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Introduction: Initial management of hypertrophic pyloric stenosis (HPS) is correction of electrolyte disturbances with fluid resuscitation. In 2015, our institution implemented a fluid resuscitation protocol based on previous data that focused on minimizing blood draws and allowing immediate ad libitum feeds postoperatively. Here we describe the protocol and subsequent outcomes. Methods: We conducted a single-center retrospective review of patients diagnosed with HPS from 2016-2020. All patients were managed per the protocol outlined in Figure 1. All were given formula or breast milk after the post-anesthesia care unit and discharged home after tolerating three consecutive feeds. Feedings were given every 2-3 hours even if emesis occurred. Full feeds were defined as 60 ml of full-strength formula or breast milk every 2–3 hours ad lib. The primary outcome was the postoperative hospital length of stay (LOS). Secondary outcomes included the total number of preoperative labs drawn, time from arrival to the hospital to surgery, time from surgery to initiation of feeds, time from surgery to full feeds, and re-admission rate. Results: There were 271 patients included. The majority of the patients were male (83%, n=225) and Caucasian (77.5%, n=210). The median age and weight were 5 weeks (IQR 3.9,6.5) and 3.9 kg (IQR 3.4,4.4), respectively. None of the patients required a nasogastric tube or arterial blood gas sample. A total of 117 patients (43.2%) had electrolytic disturbances that required fluid boluses in addition to (1.5 x) maintenance fluids before surgical intervention. The median number of lab draws was 2 (IQR 1,2), with a median time from arrival to surgery of 19.2 hours (IQR 15.1,24.9). The median time from surgery to first feed and full feeds was 1.9 hours (IQR 1.2,2.7) and 11.4 hours (IQR 6.2,19.1), respectively. Patients had a median postoperative LOS of 22.2 hours (IQR 9.6,30.6). Re-admission rate within the first 30 postoperative days was 3.3% (9/271), with 2.2% (n=6) of re-admissions occurring within 72 hours of discharge. Indications for re-admission included stridor (1), decreased oral intake (1), and vomiting (7). One patient (0.4%) required re-operation due to incomplete pyloromyotomy. Conclusion: This protocol is a valuable tool for perioperative and postoperative management of all patients with HPS while minimizing uncomfortable interventions.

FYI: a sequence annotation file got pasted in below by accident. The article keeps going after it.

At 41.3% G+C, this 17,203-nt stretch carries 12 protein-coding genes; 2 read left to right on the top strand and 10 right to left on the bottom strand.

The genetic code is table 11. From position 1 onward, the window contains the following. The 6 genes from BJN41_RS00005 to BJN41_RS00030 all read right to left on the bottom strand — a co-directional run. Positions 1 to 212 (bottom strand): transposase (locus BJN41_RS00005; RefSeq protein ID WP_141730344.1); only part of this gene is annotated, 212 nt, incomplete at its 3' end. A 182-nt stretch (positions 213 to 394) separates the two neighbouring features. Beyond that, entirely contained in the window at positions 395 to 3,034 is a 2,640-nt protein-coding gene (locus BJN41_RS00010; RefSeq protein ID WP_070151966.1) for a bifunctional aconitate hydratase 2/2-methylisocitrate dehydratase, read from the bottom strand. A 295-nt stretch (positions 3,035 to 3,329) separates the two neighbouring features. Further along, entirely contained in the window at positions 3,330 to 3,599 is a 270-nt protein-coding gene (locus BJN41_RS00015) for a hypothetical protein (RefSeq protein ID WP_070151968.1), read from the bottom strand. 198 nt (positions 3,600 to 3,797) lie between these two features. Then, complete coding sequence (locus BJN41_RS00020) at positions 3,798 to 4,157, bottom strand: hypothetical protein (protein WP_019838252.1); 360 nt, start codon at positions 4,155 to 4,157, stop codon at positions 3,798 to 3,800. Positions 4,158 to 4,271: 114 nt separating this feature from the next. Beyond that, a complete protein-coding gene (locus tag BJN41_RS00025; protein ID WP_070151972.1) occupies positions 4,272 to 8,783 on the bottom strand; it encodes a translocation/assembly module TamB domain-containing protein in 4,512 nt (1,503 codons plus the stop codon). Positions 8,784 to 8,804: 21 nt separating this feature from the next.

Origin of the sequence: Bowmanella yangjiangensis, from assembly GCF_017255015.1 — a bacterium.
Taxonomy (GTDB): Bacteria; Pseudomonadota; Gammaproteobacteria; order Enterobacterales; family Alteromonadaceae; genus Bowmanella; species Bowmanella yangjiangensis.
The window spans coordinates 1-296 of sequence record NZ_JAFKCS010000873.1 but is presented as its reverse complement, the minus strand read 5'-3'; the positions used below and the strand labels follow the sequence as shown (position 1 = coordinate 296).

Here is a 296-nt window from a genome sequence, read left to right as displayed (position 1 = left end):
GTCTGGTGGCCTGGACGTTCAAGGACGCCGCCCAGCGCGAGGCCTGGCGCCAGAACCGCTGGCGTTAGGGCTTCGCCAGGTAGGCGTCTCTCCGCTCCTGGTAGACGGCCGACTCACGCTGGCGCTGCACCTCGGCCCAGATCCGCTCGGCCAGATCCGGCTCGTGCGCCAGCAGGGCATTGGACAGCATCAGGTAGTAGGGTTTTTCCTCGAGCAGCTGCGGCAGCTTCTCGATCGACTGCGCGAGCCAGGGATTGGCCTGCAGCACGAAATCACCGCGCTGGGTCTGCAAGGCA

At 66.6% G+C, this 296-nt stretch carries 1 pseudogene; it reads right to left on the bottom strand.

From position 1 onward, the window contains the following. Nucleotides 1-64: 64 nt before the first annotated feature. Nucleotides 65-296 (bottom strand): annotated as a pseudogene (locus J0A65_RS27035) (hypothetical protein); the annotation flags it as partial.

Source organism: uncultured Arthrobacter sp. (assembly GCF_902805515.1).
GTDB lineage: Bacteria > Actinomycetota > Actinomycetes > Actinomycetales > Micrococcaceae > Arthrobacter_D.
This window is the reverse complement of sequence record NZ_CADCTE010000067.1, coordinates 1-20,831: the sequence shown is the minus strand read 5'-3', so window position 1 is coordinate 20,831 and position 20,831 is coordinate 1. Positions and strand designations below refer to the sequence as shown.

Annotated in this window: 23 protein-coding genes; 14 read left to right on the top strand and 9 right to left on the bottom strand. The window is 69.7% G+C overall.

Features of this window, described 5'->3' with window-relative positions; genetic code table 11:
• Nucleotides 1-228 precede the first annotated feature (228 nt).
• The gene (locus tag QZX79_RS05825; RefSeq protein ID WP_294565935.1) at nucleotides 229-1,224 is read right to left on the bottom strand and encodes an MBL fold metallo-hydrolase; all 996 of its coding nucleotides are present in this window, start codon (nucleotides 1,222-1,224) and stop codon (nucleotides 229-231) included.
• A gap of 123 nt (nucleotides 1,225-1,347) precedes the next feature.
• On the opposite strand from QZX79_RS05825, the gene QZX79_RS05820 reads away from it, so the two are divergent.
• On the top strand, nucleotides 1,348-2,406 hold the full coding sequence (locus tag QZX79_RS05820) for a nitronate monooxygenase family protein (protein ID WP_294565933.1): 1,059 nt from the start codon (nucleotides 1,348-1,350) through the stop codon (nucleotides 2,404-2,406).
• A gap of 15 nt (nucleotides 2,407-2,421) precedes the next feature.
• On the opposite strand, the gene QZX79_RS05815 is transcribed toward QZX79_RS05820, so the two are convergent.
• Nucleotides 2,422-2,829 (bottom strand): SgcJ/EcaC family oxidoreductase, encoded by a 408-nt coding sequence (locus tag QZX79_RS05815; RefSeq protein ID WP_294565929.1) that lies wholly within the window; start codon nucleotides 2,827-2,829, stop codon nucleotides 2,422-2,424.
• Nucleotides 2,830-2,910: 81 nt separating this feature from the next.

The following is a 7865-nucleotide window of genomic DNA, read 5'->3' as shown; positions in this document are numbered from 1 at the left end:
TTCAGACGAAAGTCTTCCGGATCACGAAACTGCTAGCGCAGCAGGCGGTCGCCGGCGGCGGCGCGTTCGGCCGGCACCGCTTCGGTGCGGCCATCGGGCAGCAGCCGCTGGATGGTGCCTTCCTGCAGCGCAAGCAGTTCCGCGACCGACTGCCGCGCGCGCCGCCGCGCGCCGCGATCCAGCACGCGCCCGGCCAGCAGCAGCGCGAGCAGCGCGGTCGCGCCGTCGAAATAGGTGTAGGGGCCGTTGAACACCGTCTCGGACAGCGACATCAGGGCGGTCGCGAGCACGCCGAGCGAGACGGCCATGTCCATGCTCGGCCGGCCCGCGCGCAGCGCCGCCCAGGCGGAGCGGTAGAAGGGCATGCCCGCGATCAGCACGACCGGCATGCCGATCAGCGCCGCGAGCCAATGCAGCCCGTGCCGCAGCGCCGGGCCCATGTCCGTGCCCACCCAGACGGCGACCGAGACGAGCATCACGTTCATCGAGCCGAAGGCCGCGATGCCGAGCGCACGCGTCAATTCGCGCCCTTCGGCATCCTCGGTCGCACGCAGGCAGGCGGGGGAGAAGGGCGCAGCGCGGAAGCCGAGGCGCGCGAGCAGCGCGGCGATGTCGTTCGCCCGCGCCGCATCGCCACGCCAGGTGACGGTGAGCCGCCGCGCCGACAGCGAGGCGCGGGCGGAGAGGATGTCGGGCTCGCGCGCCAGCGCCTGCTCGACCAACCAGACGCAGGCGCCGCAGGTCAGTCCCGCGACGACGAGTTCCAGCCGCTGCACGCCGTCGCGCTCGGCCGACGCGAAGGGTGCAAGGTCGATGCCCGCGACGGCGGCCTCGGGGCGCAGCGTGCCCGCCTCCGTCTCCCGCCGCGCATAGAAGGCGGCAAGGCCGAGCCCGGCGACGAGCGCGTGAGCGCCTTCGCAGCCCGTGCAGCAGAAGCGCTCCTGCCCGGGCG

Publication Date



Pediatrics | Surgery

When and Where Presented

Presented at the 18th Annual Academic Surgical Congress; Houston, TX; February 7-9th, 2023.

Hypertrophic Pyloric Stenosis Protocol: A Single Center Study